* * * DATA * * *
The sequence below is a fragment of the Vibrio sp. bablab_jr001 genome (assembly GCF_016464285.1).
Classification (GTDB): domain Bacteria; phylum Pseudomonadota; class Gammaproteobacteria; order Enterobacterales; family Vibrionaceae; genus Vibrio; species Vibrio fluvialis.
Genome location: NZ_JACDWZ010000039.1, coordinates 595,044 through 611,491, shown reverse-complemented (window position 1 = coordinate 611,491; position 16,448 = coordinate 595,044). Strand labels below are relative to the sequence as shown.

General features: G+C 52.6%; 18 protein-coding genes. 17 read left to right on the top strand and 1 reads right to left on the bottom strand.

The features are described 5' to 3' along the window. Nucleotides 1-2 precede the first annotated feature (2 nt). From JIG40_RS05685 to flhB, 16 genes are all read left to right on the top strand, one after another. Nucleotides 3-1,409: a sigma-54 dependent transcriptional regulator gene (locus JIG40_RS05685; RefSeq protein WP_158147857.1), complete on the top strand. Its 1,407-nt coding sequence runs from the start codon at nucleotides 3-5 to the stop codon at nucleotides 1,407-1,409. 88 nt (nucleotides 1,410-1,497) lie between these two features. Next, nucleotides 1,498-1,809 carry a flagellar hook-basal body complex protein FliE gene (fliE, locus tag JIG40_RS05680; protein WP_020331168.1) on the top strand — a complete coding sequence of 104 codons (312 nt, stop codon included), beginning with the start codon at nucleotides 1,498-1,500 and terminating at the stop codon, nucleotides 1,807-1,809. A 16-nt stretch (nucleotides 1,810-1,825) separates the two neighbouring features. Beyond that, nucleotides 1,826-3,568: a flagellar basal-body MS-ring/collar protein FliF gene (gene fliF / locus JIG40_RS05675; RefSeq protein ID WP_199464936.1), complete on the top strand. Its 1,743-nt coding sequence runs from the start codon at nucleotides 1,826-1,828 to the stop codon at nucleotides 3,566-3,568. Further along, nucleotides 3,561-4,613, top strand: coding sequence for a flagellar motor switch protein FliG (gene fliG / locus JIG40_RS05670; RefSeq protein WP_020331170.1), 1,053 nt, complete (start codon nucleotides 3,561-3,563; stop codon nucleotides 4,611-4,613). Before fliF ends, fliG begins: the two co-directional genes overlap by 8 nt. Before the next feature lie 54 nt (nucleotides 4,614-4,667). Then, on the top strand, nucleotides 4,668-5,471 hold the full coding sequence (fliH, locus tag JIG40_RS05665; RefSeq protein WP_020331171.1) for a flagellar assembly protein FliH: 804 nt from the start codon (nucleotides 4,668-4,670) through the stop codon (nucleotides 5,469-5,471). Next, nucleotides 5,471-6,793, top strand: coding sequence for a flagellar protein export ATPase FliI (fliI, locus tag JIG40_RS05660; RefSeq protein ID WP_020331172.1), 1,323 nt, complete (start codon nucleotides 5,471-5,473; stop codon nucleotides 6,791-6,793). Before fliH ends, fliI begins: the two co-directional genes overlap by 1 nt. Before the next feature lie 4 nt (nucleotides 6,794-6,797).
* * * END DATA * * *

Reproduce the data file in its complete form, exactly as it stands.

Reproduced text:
The sequence below is a fragment of the Vibrio sp. bablab_jr001 genome (assembly GCF_016464285.1).
Classification (GTDB): domain Bacteria; phylum Pseudomonadota; class Gammaproteobacteria; order Enterobacterales; family Vibrionaceae; genus Vibrio; species Vibrio fluvialis.
Genome location: NZ_JACDWZ010000039.1, coordinates 595,044 through 611,491, shown reverse-complemented (window position 1 = coordinate 611,491; position 16,448 = coordinate 595,044). Strand labels below are relative to the sequence as shown.

General features: G+C 52.6%; 18 protein-coding genes. 17 read left to right on the top strand and 1 reads right to left on the bottom strand.

The features are described 5' to 3' along the window. Nucleotides 1-2 precede the first annotated feature (2 nt). From JIG40_RS05685 to flhB, 16 genes are all read left to right on the top strand, one after another. Nucleotides 3-1,409: a sigma-54 dependent transcriptional regulator gene (locus JIG40_RS05685; RefSeq protein WP_158147857.1), complete on the top strand. Its 1,407-nt coding sequence runs from the start codon at nucleotides 3-5 to the stop codon at nucleotides 1,407-1,409. 88 nt (nucleotides 1,410-1,497) lie between these two features. Next, nucleotides 1,498-1,809 carry a flagellar hook-basal body complex protein FliE gene (fliE, locus tag JIG40_RS05680; protein WP_020331168.1) on the top strand — a complete coding sequence of 104 codons (312 nt, stop codon included), beginning with the start codon at nucleotides 1,498-1,500 and terminating at the stop codon, nucleotides 1,807-1,809. A 16-nt stretch (nucleotides 1,810-1,825) separates the two neighbouring features. Beyond that, nucleotides 1,826-3,568: a flagellar basal-body MS-ring/collar protein FliF gene (gene fliF / locus JIG40_RS05675; RefSeq protein ID WP_199464936.1), complete on the top strand. Its 1,743-nt coding sequence runs from the start codon at nucleotides 1,826-1,828 to the stop codon at nucleotides 3,566-3,568. Further along, nucleotides 3,561-4,613, top strand: coding sequence for a flagellar motor switch protein FliG (gene fliG / locus JIG40_RS05670; RefSeq protein WP_020331170.1), 1,053 nt, complete (start codon nucleotides 3,561-3,563; stop codon nucleotides 4,611-4,613). Before fliF ends, fliG begins: the two co-directional genes overlap by 8 nt. Before the next feature lie 54 nt (nucleotides 4,614-4,667). Then, on the top strand, nucleotides 4,668-5,471 hold the full coding sequence (fliH, locus tag JIG40_RS05665; RefSeq protein WP_020331171.1) for a flagellar assembly protein FliH: 804 nt from the start codon (nucleotides 4,668-4,670) through the stop codon (nucleotides 5,469-5,471). Next, nucleotides 5,471-6,793, top strand: coding sequence for a flagellar protein export ATPase FliI (fliI, locus tag JIG40_RS05660; RefSeq protein ID WP_020331172.1), 1,323 nt, complete (start codon nucleotides 5,471-5,473; stop codon nucleotides 6,791-6,793). Before fliH ends, fliI begins: the two co-directional genes overlap by 1 nt. Before the next feature lie 4 nt (nucleotides 6,794-6,797).